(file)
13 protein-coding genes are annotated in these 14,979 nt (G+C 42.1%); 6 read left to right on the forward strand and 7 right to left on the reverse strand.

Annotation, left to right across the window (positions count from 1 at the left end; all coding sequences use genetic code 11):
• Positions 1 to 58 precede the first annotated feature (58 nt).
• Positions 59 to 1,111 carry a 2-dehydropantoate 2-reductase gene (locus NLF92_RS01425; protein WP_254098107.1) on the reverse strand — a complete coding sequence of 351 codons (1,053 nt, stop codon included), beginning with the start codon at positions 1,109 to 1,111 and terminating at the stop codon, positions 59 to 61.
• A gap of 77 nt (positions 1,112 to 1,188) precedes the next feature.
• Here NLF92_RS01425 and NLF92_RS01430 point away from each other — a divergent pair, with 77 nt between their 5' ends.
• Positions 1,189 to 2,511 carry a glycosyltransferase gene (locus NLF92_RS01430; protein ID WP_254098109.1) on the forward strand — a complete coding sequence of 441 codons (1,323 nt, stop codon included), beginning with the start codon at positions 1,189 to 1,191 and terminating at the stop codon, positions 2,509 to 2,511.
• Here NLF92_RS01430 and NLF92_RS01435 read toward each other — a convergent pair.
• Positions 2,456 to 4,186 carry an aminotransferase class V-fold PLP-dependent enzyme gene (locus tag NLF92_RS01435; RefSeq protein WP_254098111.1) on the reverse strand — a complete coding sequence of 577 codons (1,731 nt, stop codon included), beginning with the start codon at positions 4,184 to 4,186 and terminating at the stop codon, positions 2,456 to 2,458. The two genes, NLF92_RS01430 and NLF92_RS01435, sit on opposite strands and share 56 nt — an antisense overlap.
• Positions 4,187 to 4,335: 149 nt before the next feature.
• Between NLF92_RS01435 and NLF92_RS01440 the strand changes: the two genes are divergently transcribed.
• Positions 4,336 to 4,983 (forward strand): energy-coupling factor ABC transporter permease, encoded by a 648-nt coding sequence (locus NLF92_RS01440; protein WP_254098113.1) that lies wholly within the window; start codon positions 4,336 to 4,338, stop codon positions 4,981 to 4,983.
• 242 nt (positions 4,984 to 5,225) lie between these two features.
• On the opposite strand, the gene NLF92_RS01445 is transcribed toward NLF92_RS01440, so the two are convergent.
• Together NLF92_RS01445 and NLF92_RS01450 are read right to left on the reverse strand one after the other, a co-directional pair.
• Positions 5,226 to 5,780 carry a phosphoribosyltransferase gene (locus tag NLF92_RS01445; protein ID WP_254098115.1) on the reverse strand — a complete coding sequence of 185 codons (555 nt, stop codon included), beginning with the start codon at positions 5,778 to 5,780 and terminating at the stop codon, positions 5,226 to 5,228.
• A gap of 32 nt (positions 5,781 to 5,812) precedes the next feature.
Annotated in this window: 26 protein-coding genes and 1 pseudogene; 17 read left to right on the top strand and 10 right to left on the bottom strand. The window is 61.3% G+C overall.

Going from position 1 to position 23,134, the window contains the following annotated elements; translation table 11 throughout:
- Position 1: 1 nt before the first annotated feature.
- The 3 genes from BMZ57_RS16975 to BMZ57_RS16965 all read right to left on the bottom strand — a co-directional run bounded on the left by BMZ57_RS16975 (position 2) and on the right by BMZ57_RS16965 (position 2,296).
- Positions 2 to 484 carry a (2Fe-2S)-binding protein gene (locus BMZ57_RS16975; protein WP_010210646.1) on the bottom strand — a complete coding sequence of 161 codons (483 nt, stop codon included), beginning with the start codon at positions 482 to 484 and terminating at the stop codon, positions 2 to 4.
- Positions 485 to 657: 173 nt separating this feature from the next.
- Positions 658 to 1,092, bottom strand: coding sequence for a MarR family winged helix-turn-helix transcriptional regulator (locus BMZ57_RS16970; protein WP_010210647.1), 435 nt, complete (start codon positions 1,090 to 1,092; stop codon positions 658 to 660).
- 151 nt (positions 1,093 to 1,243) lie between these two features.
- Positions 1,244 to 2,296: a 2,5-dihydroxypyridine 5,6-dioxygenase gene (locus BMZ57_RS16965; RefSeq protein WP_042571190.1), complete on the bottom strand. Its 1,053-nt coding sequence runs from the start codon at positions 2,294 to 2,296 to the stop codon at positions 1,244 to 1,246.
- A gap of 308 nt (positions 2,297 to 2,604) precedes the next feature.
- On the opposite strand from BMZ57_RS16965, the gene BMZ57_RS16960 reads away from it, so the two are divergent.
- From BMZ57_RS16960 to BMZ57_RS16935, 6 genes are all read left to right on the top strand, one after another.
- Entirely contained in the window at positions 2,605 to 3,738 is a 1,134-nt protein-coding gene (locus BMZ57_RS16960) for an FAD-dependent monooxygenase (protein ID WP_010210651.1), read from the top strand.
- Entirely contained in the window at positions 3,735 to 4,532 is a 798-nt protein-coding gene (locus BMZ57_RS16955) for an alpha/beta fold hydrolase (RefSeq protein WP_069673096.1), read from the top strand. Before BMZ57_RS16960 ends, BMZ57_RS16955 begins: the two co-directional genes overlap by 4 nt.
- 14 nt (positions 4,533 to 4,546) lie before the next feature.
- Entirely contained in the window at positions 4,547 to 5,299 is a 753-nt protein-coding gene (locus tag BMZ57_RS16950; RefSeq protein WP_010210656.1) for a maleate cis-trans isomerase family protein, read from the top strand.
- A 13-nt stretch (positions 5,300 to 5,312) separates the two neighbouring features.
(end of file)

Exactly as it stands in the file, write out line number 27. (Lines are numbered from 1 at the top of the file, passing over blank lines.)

- A gap of 308 nt (positions 2,297 to 2,604) precedes the next feature.